And now to the post I really came out here to write…
The St. Louis Post-Dispatch has an interesting article today (actually from the Washington Post’s Rick Weiss) titled, “Seeing the light of day,” about the effects of using artificial illumination on our health. I couldn’t find the article on St. Louis’s website, but the Washington Post has it here, and it contains details that the St. Louis Post-Dispatch edited out for whatever reason. (Link may require registration with the paper, but it’s free.)
[An aside: I notice the change that the St. Louis Post-Dispatch made to the subtitle. The Washington Post has: “Artificial illumination can affect more than your mental health,” while the Post-Dispatch changes the ending of that subtitle to “can mess with more than your mental health” (emphasis mine). The thinking behind changes and wordsmithing decisions like that interest me, but that is for another (more boring) post…]
The article was an interesting read. Not that topics like this are rare at this time of year, with the coming of winter, the change in Daylight Savings Time status, etc. The knowledge that our moods and sleep cycles are affected by our use of light and our artificial “extension” of the day, as well as by the types of light to which we are exposed, has been long known and often discussed.
But this article added a few tidbits that I did not know (though, perhaps, many of you did). For instance, it has been observed that women who have worked night-shifts for 20 to 30 years experience breast cancer rates that are 30% to 80% higher than those who work day-shifts. While, as the article points out, “[t]he mechanism is still not fully understood” (and I will assume that the type of occupation has been accounted for as a factor), there are studies suggesting that extended night-time illumination may be the culprit. Such late night lighting suppresses the body’s production of melatonin (which helps regulate sleep & drowsiness) which, it seems , is a powerful, naturally produced cancer fighting hormone. (So, get your rest!) The article also notes that “profoundly blind women also have very low rates of breast cancer” — an odd connection until one considers that their blindness prevents light from suppressing their melatonin levels.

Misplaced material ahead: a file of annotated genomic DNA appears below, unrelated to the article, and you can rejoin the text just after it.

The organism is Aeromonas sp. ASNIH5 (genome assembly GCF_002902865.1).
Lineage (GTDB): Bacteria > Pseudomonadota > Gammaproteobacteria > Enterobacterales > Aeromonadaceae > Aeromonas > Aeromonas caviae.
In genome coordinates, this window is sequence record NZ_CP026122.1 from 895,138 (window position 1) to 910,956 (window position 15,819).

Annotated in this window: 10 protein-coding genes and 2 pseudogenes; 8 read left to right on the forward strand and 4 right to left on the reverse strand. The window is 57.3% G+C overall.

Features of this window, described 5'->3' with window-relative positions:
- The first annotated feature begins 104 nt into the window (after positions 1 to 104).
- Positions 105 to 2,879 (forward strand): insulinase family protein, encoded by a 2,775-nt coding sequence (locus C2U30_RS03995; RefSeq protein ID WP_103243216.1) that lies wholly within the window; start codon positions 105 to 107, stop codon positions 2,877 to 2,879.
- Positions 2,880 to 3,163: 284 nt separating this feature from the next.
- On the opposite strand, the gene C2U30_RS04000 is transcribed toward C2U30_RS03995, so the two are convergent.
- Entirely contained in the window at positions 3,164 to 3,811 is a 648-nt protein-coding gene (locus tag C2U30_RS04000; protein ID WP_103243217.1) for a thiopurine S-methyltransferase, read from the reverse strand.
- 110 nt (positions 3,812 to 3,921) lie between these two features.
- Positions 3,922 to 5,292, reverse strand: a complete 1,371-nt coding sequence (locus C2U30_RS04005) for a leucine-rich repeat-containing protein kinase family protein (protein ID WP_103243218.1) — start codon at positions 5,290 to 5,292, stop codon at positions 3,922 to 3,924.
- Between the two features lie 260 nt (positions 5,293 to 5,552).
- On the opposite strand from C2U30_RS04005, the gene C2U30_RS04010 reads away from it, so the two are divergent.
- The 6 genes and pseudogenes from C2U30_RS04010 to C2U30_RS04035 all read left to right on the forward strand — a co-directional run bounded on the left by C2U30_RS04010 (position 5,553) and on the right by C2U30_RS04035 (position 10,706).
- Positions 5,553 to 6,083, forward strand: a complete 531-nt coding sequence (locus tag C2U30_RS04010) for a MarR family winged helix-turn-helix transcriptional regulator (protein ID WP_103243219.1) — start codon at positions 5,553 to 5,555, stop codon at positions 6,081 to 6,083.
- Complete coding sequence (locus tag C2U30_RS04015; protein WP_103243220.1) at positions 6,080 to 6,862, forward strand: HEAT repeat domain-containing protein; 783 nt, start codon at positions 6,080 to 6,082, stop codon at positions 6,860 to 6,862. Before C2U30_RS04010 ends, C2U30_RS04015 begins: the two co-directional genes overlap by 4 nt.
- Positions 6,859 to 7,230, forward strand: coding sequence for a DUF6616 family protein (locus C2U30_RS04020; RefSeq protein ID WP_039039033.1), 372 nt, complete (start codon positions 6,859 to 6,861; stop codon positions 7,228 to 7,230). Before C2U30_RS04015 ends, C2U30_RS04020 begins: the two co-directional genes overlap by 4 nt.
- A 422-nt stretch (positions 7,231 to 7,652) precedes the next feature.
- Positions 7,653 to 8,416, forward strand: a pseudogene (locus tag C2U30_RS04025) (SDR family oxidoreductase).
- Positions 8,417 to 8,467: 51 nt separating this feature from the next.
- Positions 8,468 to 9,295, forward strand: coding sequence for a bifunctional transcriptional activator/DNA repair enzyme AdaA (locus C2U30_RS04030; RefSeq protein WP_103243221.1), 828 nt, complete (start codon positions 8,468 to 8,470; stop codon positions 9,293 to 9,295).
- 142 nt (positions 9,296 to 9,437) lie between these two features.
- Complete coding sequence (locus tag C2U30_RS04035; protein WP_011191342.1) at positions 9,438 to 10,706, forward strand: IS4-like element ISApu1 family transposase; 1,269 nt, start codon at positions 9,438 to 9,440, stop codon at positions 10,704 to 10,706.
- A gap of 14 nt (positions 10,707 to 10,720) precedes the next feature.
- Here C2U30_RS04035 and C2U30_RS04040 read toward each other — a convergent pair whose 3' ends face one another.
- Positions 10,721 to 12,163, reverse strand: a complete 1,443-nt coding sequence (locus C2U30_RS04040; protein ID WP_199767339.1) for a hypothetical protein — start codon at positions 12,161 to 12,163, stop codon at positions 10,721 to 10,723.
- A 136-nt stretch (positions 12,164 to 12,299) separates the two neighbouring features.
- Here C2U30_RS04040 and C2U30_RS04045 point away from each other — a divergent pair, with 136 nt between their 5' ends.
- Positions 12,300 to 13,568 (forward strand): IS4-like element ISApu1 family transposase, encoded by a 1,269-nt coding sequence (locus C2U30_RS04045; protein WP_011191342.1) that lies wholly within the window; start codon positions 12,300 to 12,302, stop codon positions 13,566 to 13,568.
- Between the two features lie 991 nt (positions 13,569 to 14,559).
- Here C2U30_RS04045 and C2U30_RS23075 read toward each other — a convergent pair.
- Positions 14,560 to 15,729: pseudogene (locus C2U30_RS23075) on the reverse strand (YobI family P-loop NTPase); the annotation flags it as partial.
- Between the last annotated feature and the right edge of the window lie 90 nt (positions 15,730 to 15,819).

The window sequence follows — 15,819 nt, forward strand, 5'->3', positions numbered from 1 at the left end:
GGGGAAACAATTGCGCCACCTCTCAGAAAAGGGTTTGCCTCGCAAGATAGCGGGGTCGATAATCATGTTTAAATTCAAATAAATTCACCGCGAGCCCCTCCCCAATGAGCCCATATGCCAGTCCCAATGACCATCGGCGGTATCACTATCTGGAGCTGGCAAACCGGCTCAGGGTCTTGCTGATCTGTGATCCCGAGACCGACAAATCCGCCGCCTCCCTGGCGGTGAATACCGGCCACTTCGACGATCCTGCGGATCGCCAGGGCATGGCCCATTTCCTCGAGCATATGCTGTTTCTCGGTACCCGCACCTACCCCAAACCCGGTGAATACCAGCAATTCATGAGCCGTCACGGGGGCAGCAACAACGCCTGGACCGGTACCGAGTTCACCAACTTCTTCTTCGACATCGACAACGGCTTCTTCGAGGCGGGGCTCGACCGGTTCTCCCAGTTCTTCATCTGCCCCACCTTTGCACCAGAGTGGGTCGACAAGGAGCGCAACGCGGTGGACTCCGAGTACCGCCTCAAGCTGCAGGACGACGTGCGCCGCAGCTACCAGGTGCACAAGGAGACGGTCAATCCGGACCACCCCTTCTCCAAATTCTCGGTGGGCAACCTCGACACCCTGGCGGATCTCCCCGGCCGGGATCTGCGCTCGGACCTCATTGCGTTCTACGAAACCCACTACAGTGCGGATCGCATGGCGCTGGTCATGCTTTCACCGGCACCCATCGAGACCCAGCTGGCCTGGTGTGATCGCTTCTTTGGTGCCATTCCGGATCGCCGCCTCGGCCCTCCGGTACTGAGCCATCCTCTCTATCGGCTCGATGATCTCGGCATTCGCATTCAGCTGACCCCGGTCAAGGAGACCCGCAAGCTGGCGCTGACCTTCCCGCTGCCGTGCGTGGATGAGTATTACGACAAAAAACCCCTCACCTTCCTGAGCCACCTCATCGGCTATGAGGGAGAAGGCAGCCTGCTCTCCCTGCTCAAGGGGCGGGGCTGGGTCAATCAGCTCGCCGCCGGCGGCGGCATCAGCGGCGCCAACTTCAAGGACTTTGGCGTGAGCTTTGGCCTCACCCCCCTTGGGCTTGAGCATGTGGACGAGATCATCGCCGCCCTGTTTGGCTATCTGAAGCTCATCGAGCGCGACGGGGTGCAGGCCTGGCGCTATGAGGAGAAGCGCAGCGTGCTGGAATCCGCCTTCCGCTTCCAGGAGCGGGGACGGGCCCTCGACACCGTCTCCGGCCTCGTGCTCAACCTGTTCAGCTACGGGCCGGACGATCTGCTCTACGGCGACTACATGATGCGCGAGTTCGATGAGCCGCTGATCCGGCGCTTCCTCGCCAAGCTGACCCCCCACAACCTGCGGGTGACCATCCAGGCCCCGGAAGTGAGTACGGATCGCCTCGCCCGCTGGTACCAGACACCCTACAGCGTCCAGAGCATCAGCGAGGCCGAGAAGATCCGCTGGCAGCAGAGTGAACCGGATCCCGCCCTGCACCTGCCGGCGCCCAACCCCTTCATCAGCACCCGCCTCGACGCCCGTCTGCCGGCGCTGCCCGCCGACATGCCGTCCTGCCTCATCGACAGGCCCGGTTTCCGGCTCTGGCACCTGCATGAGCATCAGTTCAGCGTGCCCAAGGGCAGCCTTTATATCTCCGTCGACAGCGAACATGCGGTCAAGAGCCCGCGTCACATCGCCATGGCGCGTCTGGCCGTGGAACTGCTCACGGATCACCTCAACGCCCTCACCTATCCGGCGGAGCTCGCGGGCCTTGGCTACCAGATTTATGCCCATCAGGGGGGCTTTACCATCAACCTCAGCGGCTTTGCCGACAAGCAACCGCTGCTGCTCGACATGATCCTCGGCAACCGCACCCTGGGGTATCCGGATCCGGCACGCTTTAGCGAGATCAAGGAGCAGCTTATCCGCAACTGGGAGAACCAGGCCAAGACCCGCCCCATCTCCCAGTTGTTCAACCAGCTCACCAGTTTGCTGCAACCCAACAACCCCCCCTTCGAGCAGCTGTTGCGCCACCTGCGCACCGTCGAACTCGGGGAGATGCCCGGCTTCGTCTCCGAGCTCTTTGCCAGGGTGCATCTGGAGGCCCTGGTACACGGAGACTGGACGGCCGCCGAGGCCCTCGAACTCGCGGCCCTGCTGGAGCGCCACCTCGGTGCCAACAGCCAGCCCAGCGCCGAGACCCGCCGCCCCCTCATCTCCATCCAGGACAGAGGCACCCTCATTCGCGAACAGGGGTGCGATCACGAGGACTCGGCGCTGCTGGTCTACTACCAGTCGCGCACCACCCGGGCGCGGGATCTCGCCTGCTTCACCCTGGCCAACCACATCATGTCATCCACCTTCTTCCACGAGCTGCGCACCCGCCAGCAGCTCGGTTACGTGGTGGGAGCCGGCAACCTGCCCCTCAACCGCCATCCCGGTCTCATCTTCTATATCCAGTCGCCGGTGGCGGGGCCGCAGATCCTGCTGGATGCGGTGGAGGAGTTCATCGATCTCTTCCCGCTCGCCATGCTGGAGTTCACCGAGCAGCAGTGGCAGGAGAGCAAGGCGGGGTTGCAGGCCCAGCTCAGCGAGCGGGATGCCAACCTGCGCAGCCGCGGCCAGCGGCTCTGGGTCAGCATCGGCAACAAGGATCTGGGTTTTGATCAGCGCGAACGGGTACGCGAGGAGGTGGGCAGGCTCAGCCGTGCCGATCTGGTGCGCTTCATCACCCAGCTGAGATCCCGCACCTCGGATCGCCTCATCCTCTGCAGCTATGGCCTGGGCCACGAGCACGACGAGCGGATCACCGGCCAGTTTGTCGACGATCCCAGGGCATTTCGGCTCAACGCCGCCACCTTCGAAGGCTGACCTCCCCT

I also enjoyed learning that in 2002 Brown University researchers discovered a new kind of light detecting cell in the eye that wasn’t the usual “rod” or “cone”: ganglion cells. Apparently, unlike rods or cones, they are specifically attuned to sky-blue light and seem designed to tell the brain that day has begun.
Check out the article. You might enjoy reading about ganglion cells and the suprachiasmatic nucleus, or about steps that can be taken to help counter the ill effects of our society’s detatchment from the natural cycles of light and dark.
For me, two quotes from the article caught my eye. The first from David Avery, a psychiatrist at the University of Washington School of Medicine, who said, “Electric lights are wonderful, but as with a lot of other things, we really mess things up.”
The second was this one, from Dr. Thomas Wehr, a psychiatrist with the National Institute of Mental Health in Bethesda, Maryland: “We are living in an experiment that is finding out what happens if you expose humans to constant summer day lengths.”
I suspect that the final results of that experiment are going to be pretty yucky. I would imagine that many of our modern ailments and afflictions — from cancer to heart disease, and from muscular dystrophy to diabetes — are tied to common place elements of our modern ways of living in ways that will shock us when we finally learn the truth.
That’s part of the burden that man took on when he decided to eat from the Tree of the Knowledge of Good and Evil (and we all make that same decision pretty early in our lives, just like Adam did). God can declare “the end from the beginning” (Isaiah 46:10). Man, not so much so. We must make decisions that will have long term consequences we cannot possibly fully fathom, and the result is that man’s existence becomes one long experiment — an experiment which, in many ways, seems as though it is rapidly coming to its conclusion.
Anyways — I opened up the shade in my office after reading the article to see some of that blue sky and to mix some of the sun’s rays with the ceiling light here in the cave. No word of thanks from my ganglion cells, yet.